awoke and allowed his pulse to be taken.

"Nothing the matter with him," the doctor reported. "Badly debilitated,
that's all. Not much meat on his bones."

"He's always been that way," his mother volunteered.

"Now go 'way, ma, an' let me finish my snooze."

Johnny spoke sweetly and placidly, and sweetly and placidly he rolled
over on his side and went to sleep.

At ten o'clock he awoke and dressed himself. He walked out into the
kitchen, where he found his mother with a frightened expression on her

"I'm goin' away, ma," he announced, "an' I jes' want to say good-bye."

She threw her apron over her head and sat down suddenly and wept. He
waited patiently.

"I might a-known it," she was sobbing.

"Where?" she finally asked, removing the apron from her head and gazing
up at him with a stricken face in which there was little curiosity.

"I don't know - anywhere."

As he spoke, the tree across the street appeared with dazzling
brightness on his inner vision. It seemed to lurk just under his
eyelids, and he could see it whenever he wished.

"An' your job?" she quavered.

"I ain't never goin' to work again."

"My God, Johnny!" she wailed, "don't say that!"

What he had said was blasphemy to her. As a mother who hears her child
deny God, was Johnny's mother shocked by his words.

"What's got into you, anyway?" she demanded, with a lame attempt at

"Figures," he answered. "Jes' figures. I've ben doin' a lot of figurin'
this week, an' it's most surprisin'."

"I don't see what that's got to do with it," she sniffled.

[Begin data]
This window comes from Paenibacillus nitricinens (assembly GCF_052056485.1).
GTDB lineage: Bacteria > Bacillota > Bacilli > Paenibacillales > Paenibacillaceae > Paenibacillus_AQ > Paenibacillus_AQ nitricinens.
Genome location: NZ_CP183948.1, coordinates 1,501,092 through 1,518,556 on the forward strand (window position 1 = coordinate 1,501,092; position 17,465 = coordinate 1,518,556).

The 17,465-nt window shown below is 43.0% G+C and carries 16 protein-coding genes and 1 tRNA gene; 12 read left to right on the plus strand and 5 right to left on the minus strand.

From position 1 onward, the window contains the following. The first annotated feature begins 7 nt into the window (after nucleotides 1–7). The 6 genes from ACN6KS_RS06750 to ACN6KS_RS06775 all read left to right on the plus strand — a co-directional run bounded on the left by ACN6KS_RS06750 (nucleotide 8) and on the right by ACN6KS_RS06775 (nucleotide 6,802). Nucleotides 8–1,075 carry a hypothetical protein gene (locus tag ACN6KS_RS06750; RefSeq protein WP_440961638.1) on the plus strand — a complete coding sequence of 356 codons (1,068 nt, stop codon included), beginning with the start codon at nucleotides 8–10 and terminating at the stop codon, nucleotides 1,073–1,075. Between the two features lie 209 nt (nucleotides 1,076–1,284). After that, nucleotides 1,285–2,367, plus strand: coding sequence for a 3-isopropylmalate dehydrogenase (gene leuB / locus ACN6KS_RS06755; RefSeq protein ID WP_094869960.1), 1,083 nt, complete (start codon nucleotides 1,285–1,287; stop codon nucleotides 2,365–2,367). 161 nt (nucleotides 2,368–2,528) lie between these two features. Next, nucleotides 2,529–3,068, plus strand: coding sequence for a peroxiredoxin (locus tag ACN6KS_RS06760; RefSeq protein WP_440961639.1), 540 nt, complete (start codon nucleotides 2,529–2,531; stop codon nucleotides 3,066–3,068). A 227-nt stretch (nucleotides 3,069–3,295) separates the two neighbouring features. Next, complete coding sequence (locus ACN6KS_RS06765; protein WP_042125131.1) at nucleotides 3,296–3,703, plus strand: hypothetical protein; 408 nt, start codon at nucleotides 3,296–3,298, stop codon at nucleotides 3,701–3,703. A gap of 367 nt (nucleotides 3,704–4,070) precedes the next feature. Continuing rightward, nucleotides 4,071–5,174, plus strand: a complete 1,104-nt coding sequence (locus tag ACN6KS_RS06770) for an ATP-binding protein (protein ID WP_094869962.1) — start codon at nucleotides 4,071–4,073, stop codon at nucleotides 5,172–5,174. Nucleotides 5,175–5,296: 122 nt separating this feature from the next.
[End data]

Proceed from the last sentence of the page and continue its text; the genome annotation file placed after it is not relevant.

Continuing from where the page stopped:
Johnny smiled patiently, and his mother was aware of a distinct shock at
the persistent absence of his peevishness and irritability.

"I'll show you," he said. "I'm plum' tired out. What makes me tired?
Moves. I've ben movin' ever since I was born. I'm tired of movin', an' I
ain't goin' to move any more. Remember when I worked in the glass-house?
I used to do three hundred dozen a day. Now I reckon I made about ten
different moves to each bottle. That's thirty-six thousan' moves a day.
Ten days, three hundred an' sixty thousan' moves. One month, one million
an' eighty thousan' moves. Chuck out the eighty thousan'" - he spoke with
the complacent beneficence of a philanthropist - "chuck out the eighty
thousan', that leaves a million moves a month - twelve million moves a

"At the looms I'm movin' twic'st as much. That makes twenty-five million
moves a year, an' it seems to me I've ben a movin' that way 'most a
million years.

"Now this week I ain't moved at all. I ain't made one move in hours an'
hours. I tell you it was swell, jes' settin' there, hours an' hours,
an' doin' nothin'. I ain't never ben happy before. I never had any time.
I've ben movin' all the time. That ain't no way to be happy. An' I ain't
going to do it any more. I'm jes' goin' to set, an' set, an' rest, an'
rest, and then rest some more."

"But what's goin' to come of Will an' the children?" she asked

"That's it, 'Will an' the children,'" he repeated.

But there was no bitterness in his voice. He had long known his mother's
ambition for the younger boy, but the thought of it no longer rankled.
Nothing mattered any more. Not even that.

"I know, ma, what you've ben plannin' for Will - keepin' him in school to
make a book-keeper out of him. But it ain't no use, I've quit. He's got
to go to work."

"An' after I have brung you up the way I have," she wept, starting to
cover her head with the apron and changing her mind.

"You never brung me up," he answered with sad kindliness. "I brung
myself up, ma, an' I brung up Will. He's bigger'n me, an' heavier, an'
taller. When I was a kid, I reckon I didn't git enough to eat. When he
come along an' was a kid, I was workin' an' earnin' grub for him too.
But that's done with. Will can go to work, same as me, or he can go to
hell, I don't care which. I'm tired. I'm goin' now. Ain't you goin' to
say goodbye?"

She made no reply. The apron had gone over her head again, and she was
crying. He paused a moment in the doorway.

"I'm sure I done the best I knew how," she was sobbing.

He passed out of the house and down the street. A wan delight came